Catholic School Ousts Gay Teacher Amid Pandemic For “Being Married To A Man”




A Catholic high school’s decision to oust a popular longtime teacher who is gay amid a deadly pandemic has sparked anger from some in the school community who feel he was targeted for “being married to a man.”

Alter Principal Lourdes Lambert told the Dayton Daily News that their decision to not renew the veteran teacher’s contract was made by officials at the Archdiocese of Cincinnati after someone sent a “concern” about the teacher directly to the office of Archbishop Dennis Schnurr.

Lambert told the news outlet that she was not trying to duck responsibility, saying, “I’m the Archdiocese, too.”



“She said she has not been told who the concern came from, but confirmed it had nothing to do with any incident between the teacher and students at the Kettering school,” the Dayton Daily News reports.

She said the teacher, an Alter graduate who has taught at the school for more than 20 years, will be finishing out this school year as students continue to learn from home, and the contract non-renewal is for 2020-21.

“It’s a very unfortunate circumstance for the teacher and the Alter community,” Lambert said. “Some things are taken out of our hands as an Archdiocese-owned school.”

The Catholic Archdiocese of Cincinnati schools require teachers to sign an annual “teacher-minister” contract that includes an agreement to refrain from any conduct that is “in contradiction to Catholic social doctrine or morals.”

The contract includes examples like “cohabitation outside marriage, sexual activity out of wedlock and same-sex sexual activity,” among several others. The contract also says promoting such conduct as being acceptable also is a violation.

“It has been brought to my attention from several trusted sources that my 11th grade high school honors English teacher [name removed] has been fired from his job at Archbishop Alter High School in Kettering, Ohio for being married to a man,” wrote former student David Beck on Facebook. “He’s been married since 2016, one year after marriage equality passed…Supposedly some misguided soul found his marriage certificate and brought it to the attention of the Archdiocese. How convenient that he is fired now, during the pandemic, as to sweep it so easily under the rug. If these reports are true, this is blatant discrimination, and we need to band together to stop it.”

“I remember [teacher’s name removed] as a wonderful, kind teacher with a sense of humor and a creative spirit,” Beck wrote. “He led the high school paper as well as Kairos, the senior retreat. He should not be fired for his marriage, which, let us remember, is guaranteed as a human right by the Constitution. I attended catholic school for 13 years (explains a lot, right?), and I can attest that Jesus would not approve of Alter High School or the Archdiocese’s treatment of [teacher’s name removed]. On the contrary, Jesus embraced everyone and only taught love. This is the kind of discrimination I write about creatively in film (in fact the parallels between Mr. [teacher’s name removed] story and “Backup Plan” and my upcoming feature are uncanny)…I almost thought that we were evolving beyond such drama, but unfortunately that is not the case.”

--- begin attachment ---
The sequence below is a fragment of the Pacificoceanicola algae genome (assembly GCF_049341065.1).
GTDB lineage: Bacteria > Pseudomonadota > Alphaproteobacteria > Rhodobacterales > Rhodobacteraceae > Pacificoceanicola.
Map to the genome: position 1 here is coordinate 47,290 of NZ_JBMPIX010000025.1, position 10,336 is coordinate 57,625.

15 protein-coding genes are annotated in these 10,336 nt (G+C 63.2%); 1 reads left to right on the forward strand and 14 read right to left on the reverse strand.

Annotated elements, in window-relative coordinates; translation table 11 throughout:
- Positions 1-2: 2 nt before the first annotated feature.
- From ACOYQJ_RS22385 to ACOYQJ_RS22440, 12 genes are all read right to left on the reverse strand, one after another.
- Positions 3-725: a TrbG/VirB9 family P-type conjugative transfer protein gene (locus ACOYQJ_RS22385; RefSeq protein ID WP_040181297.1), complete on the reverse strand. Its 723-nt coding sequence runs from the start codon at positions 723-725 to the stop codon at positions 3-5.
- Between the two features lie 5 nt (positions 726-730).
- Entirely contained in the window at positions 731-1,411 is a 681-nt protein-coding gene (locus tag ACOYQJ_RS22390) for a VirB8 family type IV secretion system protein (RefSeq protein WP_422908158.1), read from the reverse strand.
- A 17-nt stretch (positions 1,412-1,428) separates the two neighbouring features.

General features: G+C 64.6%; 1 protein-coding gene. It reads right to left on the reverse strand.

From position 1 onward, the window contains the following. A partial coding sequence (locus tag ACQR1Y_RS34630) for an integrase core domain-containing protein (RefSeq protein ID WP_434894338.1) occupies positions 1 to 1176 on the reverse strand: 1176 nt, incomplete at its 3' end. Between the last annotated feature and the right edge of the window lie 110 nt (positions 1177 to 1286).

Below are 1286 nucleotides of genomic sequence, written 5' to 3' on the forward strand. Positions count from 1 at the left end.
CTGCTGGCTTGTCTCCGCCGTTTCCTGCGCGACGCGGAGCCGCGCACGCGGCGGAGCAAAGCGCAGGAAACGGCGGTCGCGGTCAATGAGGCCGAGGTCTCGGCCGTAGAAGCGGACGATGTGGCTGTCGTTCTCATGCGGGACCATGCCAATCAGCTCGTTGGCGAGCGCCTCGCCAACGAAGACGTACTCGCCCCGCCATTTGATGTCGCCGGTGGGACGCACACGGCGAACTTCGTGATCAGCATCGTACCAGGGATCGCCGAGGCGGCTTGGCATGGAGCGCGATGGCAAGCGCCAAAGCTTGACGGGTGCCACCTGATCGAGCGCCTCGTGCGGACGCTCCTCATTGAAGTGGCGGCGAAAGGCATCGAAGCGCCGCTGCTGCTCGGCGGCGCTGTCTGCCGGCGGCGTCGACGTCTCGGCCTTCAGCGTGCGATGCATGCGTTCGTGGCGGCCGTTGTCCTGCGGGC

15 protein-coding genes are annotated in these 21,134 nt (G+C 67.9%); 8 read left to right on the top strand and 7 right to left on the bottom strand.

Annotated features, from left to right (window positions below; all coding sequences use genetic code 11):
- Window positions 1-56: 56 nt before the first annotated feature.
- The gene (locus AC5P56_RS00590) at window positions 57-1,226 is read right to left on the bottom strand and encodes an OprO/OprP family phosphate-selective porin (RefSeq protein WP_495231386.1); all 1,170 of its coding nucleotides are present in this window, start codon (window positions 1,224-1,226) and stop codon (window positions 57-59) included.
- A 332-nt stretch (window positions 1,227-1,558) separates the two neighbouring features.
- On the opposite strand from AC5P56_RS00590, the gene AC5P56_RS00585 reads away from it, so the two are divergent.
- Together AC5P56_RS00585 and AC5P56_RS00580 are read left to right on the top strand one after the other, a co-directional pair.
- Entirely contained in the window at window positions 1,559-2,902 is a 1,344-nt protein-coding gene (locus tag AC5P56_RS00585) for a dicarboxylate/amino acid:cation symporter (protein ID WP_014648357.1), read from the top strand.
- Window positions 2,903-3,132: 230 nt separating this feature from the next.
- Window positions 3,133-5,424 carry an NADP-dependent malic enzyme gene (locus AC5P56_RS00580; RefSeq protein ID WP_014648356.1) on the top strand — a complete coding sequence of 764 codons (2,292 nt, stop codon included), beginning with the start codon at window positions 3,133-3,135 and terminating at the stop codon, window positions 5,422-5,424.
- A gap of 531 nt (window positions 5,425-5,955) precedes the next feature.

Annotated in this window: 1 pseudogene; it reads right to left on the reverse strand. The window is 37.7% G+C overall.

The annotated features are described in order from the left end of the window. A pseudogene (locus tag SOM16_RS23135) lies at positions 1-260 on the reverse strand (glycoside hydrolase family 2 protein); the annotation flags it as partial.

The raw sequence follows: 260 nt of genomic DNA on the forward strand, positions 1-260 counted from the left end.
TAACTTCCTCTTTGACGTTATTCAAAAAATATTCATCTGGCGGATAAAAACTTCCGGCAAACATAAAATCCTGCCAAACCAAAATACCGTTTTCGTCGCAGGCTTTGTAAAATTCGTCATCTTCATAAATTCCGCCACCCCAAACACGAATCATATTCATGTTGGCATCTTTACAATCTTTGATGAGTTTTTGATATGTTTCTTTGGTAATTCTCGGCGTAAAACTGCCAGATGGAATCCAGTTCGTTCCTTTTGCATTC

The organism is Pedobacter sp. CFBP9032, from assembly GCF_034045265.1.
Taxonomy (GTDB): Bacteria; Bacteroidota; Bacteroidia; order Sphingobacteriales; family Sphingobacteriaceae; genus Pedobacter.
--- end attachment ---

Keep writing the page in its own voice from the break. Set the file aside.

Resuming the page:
“Let’s stop this bigotry which will only continue if we allow it,” Beck added. “It’s high time that the Archdiocese of Cincinnati atone for their sins.”

According to the Dayton Daily News:

Several Alter High School graduates and supporters of the teacher argued on social media against the removal this week, with one calling the moving hypocritical and another saying she would stop donating to the school. Others praised the educator’s ability as a teacher, while one said the teacher displayed “Jesus’ teachings of love and acceptance.”

The school posted a statement on its Facebook page Monday, citing “a great deal of online and social media discussion” on the issue, and saying the school must “adhere to Archdiocesan policy.” The post later was taken down.

The U.S. Supreme Court in 2015 ruled Ohio’s ban on same-sex marriage was unconstitutional. But according to the Ohio Civil Rights Commission, no Ohio law prohibits employment discrimination based on a person’s status as gay or lesbian.



Jennifer Schack, spokeswoman for the Archdiocese, said the church “values all of our teachers,” but she would comment only generally about personnel matters.

“Our Catholic schools expect teachers and staff to be witnesses to the teaching of the Catholic Church in both word and deed. Public witness is a critical part of Catholic education,” Schack said. “These expectations are clearly articulated in our teacher-minister contracts.”

Schack provided the Catholic Church’s official catechism, or teaching, which calls homosexual acts “acts of grave depravity,” and says “under no circumstances can they be approved.” The following passage of the church’s catechism says of people with “homosexual tendencies” that “every sign of unjust discrimination in their regard should be avoided,” but that the church calls them not to act on their feelings, instead living a life of chastity.